by: Michael Maddox from: 9 Rio Bravo dr
August 24, 2014 5:54 PM
Where are all the black rich people?
I am disappointed!


by: megan from: Kansas
August 23, 2014 10:51 AM
Yep. And black americans are more likely to side with other black americans. Especially when it comes to white cops because of mistrust.


by: Phil Esteen from: Earth
August 22, 2014 5:32 PM
Simple explanation:
White Americans have more money than black Americans and white Americans, by a vast majority, support a white police officer over a black suspect.

In Response

by: Jax56 from: Colorado
August 25, 2014 3:46 AM
Joy calling Officer Wilson a "murderer" illustrates how small the Christ like part of her is. She should consider the overwhelming possibility he was being assaulted by a 300# thug, not a boy.

In Response

by: Joy Mcmann from: Michigan
August 23, 2014 11:28 AM
My prior comment was to Phil Esteen re: the financial donations, although the Christ like part of me dont think the Media should suggest it as supporting the person rather than its intentions of helping those in need, but the fleesh side of me hopes somehow in the end this young Victim's family would recv. Financialy more than the Murderer who is Still getting paid for killing this boy and who no doubt has no where near the financial hardships the Brown family has. If it werent for the age old fight for One paticular race to be and stay on top financially, socially and "power" the other races wouldnt have to continue to struggel financially... And IF that One particular race would put that same amount of their Focus into helping and making this a better place for all Then it would truely be equal and indeed based on the strengths, wisdom, etc. of Each Individual Persons. Not a majority riding on the skirt tales of others or Hiding behind! And my oppologies for forgeting to define the Majority of the races for We Should already know the good and bad in each race exists. But in my txting to finish B4 expired time erased me I ignorantly and innocently forgot to make note.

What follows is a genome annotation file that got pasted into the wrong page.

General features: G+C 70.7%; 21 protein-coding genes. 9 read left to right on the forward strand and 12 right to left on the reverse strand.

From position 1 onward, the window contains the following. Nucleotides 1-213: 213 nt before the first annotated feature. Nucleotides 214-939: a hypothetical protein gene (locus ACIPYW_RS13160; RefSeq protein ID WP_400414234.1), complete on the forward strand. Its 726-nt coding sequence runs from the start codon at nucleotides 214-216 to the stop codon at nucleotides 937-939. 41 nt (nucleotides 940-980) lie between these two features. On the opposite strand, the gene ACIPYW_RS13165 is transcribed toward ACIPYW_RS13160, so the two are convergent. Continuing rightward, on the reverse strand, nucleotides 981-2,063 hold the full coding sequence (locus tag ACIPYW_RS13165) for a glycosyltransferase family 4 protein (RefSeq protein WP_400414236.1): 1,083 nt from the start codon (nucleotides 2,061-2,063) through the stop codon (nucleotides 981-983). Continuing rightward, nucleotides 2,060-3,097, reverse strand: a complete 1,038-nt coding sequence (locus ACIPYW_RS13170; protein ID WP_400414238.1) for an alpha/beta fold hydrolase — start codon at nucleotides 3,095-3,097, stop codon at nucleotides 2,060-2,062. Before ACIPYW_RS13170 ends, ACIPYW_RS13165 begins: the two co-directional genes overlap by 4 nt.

Featured Videos

Your JavaScript is turned off or you have an old version of Adobe's Flash Player. Get the latest Flash player.
NASA’s MAVEN Probe Enters Mars Orbiti
X
September 22, 2014 9:20 PM
NASA’s newest Mars probe, called MAVEN, has successfully entered its designated orbit around the Red Planet. Scientists will use its sophisticated instruments to try to learn what happened to the atmosphere Mars had a few billion years ago. VOA’s George Putic has more.
Video

Video NASA’s MAVEN Probe Enters Mars Orbit